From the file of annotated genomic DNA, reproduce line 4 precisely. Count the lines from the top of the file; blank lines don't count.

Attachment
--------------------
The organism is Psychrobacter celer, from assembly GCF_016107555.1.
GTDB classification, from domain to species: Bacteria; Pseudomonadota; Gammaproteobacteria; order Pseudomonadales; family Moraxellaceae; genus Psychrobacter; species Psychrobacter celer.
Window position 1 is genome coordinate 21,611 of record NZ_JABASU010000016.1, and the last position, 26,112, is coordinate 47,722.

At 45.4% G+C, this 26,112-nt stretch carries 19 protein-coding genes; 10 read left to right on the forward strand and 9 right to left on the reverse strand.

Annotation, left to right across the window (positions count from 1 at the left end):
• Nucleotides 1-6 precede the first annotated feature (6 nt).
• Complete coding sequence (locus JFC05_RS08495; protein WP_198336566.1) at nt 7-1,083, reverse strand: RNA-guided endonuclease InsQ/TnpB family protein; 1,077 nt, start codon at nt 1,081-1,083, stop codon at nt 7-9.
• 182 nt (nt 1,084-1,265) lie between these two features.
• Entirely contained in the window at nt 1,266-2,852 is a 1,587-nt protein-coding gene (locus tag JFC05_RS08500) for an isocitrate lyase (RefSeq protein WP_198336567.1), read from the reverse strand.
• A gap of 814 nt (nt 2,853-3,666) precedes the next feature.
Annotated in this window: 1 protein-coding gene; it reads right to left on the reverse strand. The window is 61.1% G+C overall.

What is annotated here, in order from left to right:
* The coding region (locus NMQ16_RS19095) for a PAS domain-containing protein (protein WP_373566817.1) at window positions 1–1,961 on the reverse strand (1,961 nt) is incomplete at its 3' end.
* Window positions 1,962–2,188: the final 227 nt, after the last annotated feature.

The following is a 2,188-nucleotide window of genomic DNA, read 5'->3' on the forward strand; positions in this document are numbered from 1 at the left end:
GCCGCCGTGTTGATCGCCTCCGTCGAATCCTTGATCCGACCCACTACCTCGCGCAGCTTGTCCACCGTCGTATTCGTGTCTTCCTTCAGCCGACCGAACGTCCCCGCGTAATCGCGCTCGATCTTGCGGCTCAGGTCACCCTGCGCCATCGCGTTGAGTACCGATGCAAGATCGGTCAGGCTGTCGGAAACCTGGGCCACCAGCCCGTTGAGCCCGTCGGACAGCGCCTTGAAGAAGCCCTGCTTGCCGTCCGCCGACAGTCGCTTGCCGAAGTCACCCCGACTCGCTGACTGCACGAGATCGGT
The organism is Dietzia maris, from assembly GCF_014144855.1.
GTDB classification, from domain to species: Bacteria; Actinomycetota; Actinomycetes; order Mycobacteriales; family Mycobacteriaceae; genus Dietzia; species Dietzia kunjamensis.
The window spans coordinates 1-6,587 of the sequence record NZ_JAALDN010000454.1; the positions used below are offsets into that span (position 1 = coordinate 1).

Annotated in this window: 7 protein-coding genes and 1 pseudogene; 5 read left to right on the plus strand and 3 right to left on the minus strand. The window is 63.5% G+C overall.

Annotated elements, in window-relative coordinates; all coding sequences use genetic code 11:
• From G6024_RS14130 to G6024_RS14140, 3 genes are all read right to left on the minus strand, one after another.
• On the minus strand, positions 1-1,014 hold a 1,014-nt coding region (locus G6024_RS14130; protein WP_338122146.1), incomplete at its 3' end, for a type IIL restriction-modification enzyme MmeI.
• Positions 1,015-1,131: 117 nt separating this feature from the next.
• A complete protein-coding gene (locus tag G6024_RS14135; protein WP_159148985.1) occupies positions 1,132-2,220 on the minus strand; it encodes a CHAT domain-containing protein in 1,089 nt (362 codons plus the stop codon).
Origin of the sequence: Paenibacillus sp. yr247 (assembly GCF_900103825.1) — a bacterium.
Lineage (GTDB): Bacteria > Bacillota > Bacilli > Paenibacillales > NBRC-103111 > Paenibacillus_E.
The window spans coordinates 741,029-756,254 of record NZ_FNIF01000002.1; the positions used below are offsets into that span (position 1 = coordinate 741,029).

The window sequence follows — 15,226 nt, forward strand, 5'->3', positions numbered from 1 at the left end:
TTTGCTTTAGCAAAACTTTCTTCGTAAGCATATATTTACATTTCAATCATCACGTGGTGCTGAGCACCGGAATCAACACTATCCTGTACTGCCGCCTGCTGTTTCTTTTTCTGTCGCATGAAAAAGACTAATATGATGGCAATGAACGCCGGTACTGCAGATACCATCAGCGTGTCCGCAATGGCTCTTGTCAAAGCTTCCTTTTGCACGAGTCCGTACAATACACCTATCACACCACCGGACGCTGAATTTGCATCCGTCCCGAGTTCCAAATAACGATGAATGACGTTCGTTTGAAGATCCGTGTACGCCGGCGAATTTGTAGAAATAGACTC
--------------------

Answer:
At 45.4% G+C, this 26,112-nt stretch carries 19 protein-coding genes; 10 read left to right on the forward strand and 9 right to left on the reverse strand.